For most readers the distinction between these two forms of symbol was the key concept of philosophy’s new key.  In introducing this contrast, Langer identified an important set of similarities (both express meanings) and differences (they operate in fundamentally contrasting ways) between words or mathematics on one hand, and pictures, sculpture, and dance on the other.  She broached the possibility of analyzing feelings, emotions, and other intangible elements of human experience through the relatively public arena of symbol analysis.  Clearly, she had helped to solidify an appealing intuition, and by categorizing and analyzing it, offered others the chance to dissect it.

This aspect of Langer’s work has undergone considerable criticism at the hands of her colleagues in philosophy.  Because she offered no strict definition, it is difficult to identify examples of the two forms of symbolism with reliability or to be certain that there are only two such forms.  And, even more damagingly, Langer’s own examples were wanting.  Language itself can operate in a discursive or presentational way (compare a textbook with a poem), even as pictures may wear a different symbolic garb (compare a portrait with a map or diagram).  Critics with a more finicky, less intuitive approach than Langer’s have had a field day challenging this distinction.  Even those with a much more sympathetic eye have gone on to adopt more carefully worked out distinctions among symbol systems, such as those introduced by the philosopher Nelson Goodman.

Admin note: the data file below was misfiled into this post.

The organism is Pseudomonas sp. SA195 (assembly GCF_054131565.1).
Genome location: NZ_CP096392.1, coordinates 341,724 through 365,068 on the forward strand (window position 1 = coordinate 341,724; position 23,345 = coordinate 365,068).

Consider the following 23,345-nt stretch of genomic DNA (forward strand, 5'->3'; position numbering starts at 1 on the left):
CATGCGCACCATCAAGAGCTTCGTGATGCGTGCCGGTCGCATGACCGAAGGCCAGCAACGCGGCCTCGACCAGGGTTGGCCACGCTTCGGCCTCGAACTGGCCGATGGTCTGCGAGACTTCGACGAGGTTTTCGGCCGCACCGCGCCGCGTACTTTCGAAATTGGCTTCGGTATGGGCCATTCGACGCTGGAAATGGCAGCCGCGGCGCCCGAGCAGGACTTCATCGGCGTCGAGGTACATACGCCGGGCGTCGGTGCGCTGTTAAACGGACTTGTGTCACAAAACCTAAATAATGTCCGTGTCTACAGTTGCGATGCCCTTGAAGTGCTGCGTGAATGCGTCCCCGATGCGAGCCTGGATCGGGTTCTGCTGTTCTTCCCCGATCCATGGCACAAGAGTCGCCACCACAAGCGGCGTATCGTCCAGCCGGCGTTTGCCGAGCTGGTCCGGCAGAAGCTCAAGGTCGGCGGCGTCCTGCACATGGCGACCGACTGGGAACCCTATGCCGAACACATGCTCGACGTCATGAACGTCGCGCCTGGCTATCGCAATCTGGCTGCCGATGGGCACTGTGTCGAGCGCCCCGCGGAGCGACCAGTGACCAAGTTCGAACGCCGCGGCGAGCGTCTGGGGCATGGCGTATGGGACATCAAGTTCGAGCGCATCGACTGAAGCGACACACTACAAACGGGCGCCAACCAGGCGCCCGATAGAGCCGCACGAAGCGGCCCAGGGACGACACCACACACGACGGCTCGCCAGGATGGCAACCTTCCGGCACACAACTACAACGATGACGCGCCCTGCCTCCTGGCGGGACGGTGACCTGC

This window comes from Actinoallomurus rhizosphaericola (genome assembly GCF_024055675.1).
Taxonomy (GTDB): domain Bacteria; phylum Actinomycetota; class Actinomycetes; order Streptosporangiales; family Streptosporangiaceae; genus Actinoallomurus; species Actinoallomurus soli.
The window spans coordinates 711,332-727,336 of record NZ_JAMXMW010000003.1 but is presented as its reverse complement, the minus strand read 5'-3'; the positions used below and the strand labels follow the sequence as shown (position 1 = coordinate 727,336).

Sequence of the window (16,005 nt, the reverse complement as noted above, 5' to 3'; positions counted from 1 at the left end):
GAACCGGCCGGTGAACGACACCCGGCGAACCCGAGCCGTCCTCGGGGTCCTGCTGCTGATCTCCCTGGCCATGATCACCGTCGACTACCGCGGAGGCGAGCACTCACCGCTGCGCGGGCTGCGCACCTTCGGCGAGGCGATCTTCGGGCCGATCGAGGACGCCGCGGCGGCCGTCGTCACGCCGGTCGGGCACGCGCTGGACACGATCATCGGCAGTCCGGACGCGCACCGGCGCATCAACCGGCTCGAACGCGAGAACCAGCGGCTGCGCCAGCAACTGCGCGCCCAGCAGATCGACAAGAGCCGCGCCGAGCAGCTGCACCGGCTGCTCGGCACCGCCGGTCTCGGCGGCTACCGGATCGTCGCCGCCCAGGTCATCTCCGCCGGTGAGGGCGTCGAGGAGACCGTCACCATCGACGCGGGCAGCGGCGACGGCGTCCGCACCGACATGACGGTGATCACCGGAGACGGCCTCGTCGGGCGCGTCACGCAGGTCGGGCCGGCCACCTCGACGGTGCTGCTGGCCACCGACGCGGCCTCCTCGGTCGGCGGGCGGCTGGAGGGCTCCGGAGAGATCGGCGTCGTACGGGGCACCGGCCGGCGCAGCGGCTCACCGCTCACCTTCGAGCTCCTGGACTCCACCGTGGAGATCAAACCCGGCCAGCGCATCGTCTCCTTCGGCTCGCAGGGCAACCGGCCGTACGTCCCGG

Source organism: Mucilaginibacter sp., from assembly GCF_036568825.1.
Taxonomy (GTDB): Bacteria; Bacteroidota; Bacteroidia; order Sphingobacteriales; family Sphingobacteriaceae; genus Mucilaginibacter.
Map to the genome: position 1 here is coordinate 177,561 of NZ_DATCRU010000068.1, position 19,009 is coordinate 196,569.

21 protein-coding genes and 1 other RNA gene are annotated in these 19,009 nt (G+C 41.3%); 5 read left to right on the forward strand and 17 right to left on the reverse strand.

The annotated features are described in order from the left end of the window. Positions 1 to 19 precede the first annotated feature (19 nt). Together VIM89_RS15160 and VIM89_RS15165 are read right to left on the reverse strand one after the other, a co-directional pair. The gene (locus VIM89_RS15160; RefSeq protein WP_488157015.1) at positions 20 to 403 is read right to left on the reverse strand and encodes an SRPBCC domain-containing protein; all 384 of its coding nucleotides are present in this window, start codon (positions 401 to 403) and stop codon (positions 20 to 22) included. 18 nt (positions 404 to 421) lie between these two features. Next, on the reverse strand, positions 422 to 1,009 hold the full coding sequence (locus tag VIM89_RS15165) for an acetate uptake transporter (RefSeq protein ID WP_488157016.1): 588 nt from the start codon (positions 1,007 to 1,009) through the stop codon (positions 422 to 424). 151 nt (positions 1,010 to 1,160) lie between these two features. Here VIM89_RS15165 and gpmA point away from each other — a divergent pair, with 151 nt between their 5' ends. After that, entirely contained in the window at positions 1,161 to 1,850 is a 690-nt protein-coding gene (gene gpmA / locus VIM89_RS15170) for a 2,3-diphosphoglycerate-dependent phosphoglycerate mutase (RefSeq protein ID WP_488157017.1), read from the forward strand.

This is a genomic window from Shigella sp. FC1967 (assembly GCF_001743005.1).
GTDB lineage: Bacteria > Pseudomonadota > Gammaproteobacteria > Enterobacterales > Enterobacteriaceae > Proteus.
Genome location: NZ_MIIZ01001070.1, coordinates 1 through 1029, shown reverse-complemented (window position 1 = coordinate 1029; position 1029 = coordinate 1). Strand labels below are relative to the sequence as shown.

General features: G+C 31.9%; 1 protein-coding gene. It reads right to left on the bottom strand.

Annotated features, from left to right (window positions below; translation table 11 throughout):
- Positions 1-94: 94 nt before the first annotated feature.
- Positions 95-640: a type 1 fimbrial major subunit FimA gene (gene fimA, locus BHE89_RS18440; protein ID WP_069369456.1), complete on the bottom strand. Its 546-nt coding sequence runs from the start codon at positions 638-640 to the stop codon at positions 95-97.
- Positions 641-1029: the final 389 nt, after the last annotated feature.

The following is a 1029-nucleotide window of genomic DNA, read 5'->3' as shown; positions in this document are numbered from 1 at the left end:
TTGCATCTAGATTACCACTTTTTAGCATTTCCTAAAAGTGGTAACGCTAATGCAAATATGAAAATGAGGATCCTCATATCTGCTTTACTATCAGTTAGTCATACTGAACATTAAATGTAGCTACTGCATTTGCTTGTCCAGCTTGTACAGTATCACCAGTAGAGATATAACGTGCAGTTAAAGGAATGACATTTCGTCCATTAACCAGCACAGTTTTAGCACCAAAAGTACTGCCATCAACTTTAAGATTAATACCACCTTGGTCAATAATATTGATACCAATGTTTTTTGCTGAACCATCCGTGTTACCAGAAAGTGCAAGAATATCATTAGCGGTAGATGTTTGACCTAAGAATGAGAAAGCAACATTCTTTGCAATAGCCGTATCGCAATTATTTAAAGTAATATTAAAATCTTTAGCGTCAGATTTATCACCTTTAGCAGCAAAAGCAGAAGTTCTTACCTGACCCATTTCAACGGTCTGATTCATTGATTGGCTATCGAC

Langer’s purpose, however, was less to glorify this distinction than to see where she could apply it.  So she sought to identify the origins of the various symbols that pervade the life of our culture.  In separate far-ranging chapters she examined the evolutionary beginnings of symbolic activity in the thought patterns of animals and young children; the cultural beginnings of symbolism in the realms of myth and ritual; and the heights achieved by presentational symbolism in such art forms as music.  These chapters are at best uneven.  Many analysts have despaired of accounting for the origin of myth or rituals because the possibility of verification is so slim.  Investigation of the symbol systems used by children and animals, barely broached in 1940, is now sufficiently advanced to render her empirical statements dubious.  An air of the treatises of the late nineteenth century, when authors felt compelled (and entitled) to comment on every aspect of the rise of civilization, is not entirely absent from Langer’s synoptic work.